Heat extremes in a warming world
Karen McKinnon, University of California Los Angeles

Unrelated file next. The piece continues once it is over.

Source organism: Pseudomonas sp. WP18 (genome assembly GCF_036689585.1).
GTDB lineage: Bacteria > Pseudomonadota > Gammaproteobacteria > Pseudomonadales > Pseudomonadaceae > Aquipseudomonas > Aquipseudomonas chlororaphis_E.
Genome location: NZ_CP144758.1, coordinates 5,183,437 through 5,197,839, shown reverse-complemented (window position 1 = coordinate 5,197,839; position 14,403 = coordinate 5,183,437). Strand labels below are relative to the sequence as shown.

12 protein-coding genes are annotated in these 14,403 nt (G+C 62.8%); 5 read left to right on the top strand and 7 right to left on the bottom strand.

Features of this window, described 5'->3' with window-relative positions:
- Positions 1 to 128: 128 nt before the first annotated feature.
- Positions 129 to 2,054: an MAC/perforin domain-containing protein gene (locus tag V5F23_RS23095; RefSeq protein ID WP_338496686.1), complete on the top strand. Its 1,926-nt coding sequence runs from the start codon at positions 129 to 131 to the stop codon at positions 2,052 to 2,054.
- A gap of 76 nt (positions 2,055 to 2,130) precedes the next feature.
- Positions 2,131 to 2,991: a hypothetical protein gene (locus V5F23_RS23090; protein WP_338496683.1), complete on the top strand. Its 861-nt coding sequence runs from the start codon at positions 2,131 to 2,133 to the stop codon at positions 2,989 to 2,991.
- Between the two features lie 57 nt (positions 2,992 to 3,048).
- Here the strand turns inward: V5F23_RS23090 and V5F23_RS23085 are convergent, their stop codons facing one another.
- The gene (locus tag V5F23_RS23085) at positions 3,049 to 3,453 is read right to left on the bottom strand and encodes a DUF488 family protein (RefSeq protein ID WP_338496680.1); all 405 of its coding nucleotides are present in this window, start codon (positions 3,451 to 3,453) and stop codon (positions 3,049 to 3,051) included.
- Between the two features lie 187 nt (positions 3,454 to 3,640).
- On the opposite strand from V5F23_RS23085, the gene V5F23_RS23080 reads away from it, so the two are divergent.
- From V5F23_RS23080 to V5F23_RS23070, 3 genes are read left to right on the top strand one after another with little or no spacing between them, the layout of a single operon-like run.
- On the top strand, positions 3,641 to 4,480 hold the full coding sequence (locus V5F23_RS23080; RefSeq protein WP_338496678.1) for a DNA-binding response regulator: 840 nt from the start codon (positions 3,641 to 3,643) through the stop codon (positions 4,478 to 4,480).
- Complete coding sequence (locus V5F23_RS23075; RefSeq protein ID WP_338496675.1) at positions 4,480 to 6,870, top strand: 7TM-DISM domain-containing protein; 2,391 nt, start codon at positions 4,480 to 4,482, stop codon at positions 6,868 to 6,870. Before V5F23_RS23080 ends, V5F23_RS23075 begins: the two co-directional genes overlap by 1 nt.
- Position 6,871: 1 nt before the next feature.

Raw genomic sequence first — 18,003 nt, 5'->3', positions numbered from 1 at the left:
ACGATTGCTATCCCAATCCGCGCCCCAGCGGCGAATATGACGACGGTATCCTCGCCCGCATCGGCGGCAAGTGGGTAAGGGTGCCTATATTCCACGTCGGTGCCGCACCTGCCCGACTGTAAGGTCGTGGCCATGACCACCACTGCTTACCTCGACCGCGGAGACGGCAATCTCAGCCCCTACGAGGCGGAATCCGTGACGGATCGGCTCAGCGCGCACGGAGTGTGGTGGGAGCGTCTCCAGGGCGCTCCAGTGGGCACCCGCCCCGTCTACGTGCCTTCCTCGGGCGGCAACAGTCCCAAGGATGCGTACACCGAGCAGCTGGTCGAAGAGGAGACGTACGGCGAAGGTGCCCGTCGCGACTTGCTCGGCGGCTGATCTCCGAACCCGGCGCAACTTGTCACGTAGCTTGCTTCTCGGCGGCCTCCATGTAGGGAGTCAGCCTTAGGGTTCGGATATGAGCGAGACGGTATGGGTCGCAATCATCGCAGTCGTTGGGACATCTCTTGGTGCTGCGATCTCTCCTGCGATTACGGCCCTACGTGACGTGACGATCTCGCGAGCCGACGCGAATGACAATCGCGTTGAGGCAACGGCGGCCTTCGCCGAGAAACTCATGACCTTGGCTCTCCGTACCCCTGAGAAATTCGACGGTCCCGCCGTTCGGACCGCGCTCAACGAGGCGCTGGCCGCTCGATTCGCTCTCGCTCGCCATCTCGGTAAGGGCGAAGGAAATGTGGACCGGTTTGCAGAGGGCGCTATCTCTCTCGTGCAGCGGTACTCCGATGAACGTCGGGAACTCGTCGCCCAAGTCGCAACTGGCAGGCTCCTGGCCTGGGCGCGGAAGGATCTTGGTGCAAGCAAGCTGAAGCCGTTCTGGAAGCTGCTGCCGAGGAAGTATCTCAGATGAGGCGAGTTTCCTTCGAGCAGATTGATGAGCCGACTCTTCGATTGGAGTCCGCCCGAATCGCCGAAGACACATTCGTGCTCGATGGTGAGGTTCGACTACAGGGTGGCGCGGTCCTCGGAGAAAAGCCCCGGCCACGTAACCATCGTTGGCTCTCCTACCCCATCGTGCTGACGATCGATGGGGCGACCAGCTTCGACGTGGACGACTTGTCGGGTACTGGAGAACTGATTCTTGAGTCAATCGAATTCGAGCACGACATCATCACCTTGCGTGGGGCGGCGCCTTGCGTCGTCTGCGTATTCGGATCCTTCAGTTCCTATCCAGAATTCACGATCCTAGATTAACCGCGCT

The largest negative impacts of climate change typically manifest in response to extreme events. However, the inherently rare nature of extremes raises a number of challenges in their study, including a potentially large role of natural variability and the quantification of the probability of never-before-seen events. Here, we first explore the extent to which observed changes in extreme summertime temperatures in the Northern Hemisphere can be explained by a "shift" in the distribution without changes in shape using quantile regression to allow for non-normality. The vast majority of the observed behavior is explained by the "shift" mode, and climate model ensembles suggest that many of the shape changes are due to sampling of internal variability. We then test this understanding for the recent record-smashing 2021 Pacific Northwest heatwave. Similar to the hemispheric-wide results, there was not evidence in advance of 2021 of significant greater warming of the upper tail compared to the mean, and a comparison to a range of analogs in a climate model large ensemble indicates that the 2021 Pacific Northwest heatwave can occur without the tails shifting more than the mean, although its probability is astonishingly small. Importantly, we find many cases in the climate model where traditional extreme value analysis based on fitting Generalized Extreme Value distributions would fail to predict events as large as simulated. Finally, we expand to compound heat/humidity extremes and present new methodologies to estimate changes in humidity conditional on temperature. In contrast to expectation from climate models, the results show widespread decreases in humidity on hot days across the globe's semiarid regions. In the American Southwest, the decreases are likely explained by a lack of moisture available from the land surface, which deprives the atmosphere of moisture during the warm season.